Note: Windows XP is often less accurate on multi-cpu machines as it doesn't compensate for different CPUs having different counters. Linux does. Note 2: It will drift relative to the System.currentTimeMillis() as it is based on the accuracy of the clock for your CPU (which doesn't need to be so accurate over a period of time), rather than the clock you have for getting the time.(which drifts less per day, but has less granularity)

In your benchmark you are basically testing the speed at which you can create new objects. Not surprisingly your results will vary dramatically based on your GC settings and how recently a GC has been performed.

Try running your tests with the following options and you should see very different results.

-verbosegc -XX:NewSize=128m -mx256m

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That's weird. System.nanoTime() is supposed to work. Are you using the Sun JVM?

Can you just repeat your operation 1000 times and divide the time by 1000 to find out what you need to know?

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You have to repeat the tests thousands of times. There are lots of things happening that will influence your measurements, like garbage collection, I/O, swap in/out, the size of the ready queue threads, etc.

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It may be the case that the underlying OS doesn't provide timers with nanosecond precision.

There is also an older post.

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If you want a reliable result, use a profiler. I suggest VisualVM, which is easy to install and is bundled with the JDK starting from version 1.6.0_07. It is an easy to use visual tool that integrates several commandline JDK tools and lightweight profiling capabilities.

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Such a benchmark that relies on short time-interval gives you unreliable results. You will always get different results, because of external factors like I/O, Swapping, Process Switches, Caches, Garbage Collection etc. Additionally the JVM optimizes your calls, so it's likely that the first measured things are going slower than later call. The JVM starts more and more to optimize the commands you execute.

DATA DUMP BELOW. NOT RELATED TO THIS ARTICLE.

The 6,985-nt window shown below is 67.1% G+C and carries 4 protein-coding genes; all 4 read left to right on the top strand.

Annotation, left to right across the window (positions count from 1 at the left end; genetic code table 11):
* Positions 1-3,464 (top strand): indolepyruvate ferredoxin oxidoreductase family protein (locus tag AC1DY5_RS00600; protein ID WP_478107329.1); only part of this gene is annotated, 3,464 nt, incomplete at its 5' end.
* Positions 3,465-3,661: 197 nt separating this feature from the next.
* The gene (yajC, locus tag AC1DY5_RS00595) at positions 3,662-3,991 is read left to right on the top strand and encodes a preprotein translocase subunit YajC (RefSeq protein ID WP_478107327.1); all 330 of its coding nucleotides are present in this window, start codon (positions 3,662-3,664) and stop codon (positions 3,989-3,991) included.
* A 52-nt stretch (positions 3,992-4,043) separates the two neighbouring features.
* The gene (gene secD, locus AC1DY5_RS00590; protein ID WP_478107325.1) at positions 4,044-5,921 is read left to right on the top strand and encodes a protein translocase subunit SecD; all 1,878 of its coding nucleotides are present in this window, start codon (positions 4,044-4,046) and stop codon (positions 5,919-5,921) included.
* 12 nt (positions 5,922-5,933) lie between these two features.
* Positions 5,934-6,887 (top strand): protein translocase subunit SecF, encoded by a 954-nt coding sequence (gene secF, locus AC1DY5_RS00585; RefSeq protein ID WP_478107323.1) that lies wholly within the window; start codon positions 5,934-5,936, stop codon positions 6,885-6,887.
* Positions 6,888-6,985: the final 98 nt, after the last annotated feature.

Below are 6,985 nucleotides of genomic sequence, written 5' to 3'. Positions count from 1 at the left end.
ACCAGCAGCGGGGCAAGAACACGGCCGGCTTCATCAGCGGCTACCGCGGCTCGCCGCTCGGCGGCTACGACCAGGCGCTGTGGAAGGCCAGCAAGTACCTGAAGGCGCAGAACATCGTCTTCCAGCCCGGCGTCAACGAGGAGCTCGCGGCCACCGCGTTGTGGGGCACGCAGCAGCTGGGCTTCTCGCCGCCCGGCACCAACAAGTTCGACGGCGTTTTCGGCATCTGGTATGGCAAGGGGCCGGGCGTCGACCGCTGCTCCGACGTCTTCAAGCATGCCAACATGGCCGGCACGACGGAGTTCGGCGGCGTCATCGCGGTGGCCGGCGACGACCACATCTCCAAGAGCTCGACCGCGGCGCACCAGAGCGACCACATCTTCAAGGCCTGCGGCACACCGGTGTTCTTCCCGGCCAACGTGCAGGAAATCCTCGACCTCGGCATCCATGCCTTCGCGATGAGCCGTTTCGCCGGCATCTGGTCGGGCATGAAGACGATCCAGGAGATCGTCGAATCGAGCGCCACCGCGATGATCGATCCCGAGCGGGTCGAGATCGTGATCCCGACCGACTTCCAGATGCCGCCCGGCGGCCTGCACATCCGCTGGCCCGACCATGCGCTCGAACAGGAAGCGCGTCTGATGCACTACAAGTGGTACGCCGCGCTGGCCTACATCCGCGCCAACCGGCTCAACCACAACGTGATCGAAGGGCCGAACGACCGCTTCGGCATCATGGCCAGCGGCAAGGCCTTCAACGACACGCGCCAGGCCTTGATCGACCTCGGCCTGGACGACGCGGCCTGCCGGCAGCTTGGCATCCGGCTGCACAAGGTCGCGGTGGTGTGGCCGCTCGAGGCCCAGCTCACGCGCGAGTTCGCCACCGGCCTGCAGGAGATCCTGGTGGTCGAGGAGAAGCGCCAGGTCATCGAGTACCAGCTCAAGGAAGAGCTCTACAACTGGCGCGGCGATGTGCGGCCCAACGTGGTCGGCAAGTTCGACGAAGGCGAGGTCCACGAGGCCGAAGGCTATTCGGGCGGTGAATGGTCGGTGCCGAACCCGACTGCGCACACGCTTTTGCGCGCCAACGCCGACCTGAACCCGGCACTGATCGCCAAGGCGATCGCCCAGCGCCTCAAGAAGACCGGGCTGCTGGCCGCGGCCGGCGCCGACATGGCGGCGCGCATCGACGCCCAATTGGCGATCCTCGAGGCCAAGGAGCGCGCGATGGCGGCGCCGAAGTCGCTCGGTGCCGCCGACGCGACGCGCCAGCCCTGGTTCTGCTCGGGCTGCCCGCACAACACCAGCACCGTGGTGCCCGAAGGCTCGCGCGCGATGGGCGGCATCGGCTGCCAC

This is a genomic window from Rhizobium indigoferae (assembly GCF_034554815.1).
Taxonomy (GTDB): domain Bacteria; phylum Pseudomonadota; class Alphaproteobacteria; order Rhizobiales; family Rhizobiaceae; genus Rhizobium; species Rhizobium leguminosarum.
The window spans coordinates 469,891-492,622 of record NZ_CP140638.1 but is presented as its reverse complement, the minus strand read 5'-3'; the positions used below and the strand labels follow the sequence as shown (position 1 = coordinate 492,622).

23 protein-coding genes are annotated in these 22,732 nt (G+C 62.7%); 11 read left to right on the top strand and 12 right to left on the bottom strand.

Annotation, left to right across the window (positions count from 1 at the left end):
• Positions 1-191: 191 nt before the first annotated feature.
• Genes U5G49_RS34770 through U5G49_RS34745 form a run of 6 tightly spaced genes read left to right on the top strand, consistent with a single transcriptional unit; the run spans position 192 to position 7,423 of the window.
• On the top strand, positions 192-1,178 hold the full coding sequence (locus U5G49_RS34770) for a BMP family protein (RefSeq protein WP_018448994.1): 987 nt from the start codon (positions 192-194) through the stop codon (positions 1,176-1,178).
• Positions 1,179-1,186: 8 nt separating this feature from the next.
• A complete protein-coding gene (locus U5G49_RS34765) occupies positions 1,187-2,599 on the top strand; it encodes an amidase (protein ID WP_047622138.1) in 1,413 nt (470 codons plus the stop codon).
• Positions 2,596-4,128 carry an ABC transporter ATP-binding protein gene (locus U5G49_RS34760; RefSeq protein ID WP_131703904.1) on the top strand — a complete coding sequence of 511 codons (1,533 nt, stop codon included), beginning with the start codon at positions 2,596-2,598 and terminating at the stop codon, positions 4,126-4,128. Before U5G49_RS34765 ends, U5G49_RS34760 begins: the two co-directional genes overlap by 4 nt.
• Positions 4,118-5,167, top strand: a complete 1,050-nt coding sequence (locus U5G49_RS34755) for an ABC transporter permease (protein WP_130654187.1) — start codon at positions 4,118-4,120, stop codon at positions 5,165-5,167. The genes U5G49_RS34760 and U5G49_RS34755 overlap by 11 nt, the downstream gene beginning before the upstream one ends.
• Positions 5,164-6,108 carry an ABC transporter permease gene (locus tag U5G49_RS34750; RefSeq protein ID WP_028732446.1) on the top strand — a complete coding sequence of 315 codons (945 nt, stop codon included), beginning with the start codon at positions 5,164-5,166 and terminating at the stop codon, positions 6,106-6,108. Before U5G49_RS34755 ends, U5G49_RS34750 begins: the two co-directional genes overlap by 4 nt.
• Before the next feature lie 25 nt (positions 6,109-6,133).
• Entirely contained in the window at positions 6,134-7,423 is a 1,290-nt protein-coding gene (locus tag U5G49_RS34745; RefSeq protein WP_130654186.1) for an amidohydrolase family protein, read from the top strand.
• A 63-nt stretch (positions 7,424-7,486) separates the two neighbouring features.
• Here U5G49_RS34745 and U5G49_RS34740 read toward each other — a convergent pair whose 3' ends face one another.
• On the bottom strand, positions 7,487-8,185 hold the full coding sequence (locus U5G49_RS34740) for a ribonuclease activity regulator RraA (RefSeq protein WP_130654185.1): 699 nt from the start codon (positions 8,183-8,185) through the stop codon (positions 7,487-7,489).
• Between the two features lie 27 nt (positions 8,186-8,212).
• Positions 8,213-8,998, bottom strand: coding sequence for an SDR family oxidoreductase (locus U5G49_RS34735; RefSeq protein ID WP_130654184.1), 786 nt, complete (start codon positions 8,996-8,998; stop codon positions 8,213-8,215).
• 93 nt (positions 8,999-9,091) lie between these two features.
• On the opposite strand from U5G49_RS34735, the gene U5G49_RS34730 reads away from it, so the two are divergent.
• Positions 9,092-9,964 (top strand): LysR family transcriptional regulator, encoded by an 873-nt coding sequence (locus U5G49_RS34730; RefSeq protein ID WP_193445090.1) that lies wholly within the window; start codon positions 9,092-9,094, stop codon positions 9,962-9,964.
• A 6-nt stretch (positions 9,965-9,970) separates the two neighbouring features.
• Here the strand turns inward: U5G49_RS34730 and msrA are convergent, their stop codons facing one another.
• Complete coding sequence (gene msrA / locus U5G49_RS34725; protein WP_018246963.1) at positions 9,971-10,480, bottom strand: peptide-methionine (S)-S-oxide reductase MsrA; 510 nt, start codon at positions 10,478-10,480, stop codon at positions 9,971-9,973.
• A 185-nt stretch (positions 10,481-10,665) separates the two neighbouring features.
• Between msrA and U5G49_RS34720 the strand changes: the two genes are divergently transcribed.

Additionally the method like System.nanoTime() is dependent on the timers of the underlying system. They may (and most likely will) not have the granularity to measure in that accuracy. To cite the API:

This method provides nanosecond precision, but not necessarily nanosecond accuracy. No guarantees are made about how frequently values change.

To really measure with high precision you need to access an external timing hardware with guaranteed precision.

To make your benchmark more stable you need to execute it more than once and to measure bigger time-intervals than only milliseconds.

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Yes, the accuracy and precision of System.nanoTime is usually much better than System.currentTimeMillis, but without guarantee: it can become just as bad in the worst case.

ThreadMXBean.getCurrentThreadCpuTime tends to yield smaller times, but its resolution is unclear, and it has further disadvantages (do you really want the CPU time?, platform dependent semantics, supported on your platform?).

Measuring the time with all three techniques also has some cost, i.e. requires time itself, which can distort the measurements. The costs are highly platform dependent, but often cost(System.currentTimeMillis) << cost(System.nanoTime) << cost(ThreadMXBean.getCurrentThreadCpuTime).

About micro benchmarking in general, see